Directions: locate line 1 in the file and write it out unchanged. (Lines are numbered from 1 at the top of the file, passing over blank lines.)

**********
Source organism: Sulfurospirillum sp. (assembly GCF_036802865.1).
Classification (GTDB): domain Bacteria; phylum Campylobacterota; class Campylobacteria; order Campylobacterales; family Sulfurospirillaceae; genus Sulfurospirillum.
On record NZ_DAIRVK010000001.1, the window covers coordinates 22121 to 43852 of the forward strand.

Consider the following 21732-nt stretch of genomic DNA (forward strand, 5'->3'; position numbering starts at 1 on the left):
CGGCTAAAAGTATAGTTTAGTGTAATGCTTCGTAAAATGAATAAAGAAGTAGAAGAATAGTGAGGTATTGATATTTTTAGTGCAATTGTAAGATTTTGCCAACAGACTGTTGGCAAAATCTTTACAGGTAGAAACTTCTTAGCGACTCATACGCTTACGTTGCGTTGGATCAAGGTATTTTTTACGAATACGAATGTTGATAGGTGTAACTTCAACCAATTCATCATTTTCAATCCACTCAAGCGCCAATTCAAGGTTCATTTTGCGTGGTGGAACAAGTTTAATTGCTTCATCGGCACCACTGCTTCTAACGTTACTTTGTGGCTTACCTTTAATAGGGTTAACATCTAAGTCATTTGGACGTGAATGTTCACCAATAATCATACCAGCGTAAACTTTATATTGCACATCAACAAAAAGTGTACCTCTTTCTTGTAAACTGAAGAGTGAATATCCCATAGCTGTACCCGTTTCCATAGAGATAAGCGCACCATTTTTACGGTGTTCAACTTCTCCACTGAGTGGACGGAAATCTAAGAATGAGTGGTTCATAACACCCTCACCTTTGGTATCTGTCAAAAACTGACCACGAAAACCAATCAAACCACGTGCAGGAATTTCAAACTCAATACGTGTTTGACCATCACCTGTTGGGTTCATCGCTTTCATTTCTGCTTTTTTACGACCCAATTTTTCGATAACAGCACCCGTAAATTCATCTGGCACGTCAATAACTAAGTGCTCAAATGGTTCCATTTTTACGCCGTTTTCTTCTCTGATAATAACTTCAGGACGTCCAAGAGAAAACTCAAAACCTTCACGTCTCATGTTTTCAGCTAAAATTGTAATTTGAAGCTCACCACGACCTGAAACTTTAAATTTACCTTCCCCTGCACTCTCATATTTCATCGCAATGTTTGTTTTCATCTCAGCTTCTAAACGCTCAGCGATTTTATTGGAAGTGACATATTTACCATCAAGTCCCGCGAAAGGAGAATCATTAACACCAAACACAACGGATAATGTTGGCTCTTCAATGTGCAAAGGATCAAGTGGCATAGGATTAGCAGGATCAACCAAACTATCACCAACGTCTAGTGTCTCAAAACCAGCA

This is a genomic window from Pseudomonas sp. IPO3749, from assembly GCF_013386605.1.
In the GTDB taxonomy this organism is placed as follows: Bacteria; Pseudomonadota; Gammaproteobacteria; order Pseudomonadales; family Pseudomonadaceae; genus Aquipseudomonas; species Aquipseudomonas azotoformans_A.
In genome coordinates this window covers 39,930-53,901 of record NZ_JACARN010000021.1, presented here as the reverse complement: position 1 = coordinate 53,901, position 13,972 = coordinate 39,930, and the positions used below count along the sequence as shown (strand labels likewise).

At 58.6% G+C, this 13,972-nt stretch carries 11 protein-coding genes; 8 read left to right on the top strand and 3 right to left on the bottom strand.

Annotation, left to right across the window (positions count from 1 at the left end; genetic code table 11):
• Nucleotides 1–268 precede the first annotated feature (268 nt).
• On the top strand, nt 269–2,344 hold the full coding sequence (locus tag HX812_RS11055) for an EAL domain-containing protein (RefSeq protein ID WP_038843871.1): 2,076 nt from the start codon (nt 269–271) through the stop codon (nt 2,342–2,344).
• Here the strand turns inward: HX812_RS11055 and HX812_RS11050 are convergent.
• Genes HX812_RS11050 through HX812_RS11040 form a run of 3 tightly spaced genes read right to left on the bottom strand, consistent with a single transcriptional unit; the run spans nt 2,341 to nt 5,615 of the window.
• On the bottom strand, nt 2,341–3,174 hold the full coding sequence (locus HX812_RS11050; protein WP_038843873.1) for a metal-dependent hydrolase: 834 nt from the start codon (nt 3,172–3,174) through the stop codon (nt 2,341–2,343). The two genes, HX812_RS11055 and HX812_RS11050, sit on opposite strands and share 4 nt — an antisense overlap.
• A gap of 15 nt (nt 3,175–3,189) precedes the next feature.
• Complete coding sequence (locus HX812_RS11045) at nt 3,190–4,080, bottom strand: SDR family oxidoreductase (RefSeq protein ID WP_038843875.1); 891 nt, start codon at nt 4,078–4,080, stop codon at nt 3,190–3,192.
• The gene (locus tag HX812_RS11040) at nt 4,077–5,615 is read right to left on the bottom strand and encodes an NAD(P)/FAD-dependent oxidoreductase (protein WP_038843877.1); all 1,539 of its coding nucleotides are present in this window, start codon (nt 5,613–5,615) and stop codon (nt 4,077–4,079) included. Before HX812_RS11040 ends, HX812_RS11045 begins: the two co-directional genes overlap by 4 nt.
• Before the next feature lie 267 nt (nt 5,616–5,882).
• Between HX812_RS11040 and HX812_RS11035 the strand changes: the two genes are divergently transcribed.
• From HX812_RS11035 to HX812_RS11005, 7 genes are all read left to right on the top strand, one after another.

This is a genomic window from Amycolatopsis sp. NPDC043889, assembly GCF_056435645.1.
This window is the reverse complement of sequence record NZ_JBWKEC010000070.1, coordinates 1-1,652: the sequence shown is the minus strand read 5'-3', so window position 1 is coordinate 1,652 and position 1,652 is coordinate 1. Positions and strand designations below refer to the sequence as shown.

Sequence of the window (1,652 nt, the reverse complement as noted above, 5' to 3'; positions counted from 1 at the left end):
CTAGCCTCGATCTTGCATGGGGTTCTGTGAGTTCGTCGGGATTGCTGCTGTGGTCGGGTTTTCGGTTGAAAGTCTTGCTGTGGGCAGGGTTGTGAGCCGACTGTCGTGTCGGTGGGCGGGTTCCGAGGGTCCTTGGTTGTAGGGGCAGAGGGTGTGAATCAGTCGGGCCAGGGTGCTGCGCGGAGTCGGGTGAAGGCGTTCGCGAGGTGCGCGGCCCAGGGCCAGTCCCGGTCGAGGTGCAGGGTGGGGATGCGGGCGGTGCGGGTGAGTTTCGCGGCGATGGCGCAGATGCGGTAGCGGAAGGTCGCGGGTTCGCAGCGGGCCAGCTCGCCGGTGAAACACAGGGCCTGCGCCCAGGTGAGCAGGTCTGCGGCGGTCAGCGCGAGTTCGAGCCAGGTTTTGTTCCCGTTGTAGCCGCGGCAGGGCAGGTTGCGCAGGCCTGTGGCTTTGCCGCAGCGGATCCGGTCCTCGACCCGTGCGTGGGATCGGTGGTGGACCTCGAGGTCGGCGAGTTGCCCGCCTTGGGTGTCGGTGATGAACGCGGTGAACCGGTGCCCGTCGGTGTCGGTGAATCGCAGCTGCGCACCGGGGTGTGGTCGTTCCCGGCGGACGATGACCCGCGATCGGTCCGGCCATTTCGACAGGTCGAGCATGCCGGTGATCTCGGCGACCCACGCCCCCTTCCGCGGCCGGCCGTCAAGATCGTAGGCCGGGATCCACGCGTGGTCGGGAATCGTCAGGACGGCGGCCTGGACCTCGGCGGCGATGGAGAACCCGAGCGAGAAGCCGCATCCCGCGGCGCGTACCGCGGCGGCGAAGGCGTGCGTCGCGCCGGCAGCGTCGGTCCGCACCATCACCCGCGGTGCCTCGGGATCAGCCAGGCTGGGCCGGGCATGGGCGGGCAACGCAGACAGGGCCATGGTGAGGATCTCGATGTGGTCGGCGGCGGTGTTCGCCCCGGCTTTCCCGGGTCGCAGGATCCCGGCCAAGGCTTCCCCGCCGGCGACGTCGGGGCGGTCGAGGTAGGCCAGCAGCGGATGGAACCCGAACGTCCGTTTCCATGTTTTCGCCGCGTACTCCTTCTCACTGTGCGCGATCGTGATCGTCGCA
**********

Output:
Source organism: Sulfurospirillum sp. (assembly GCF_036802865.1).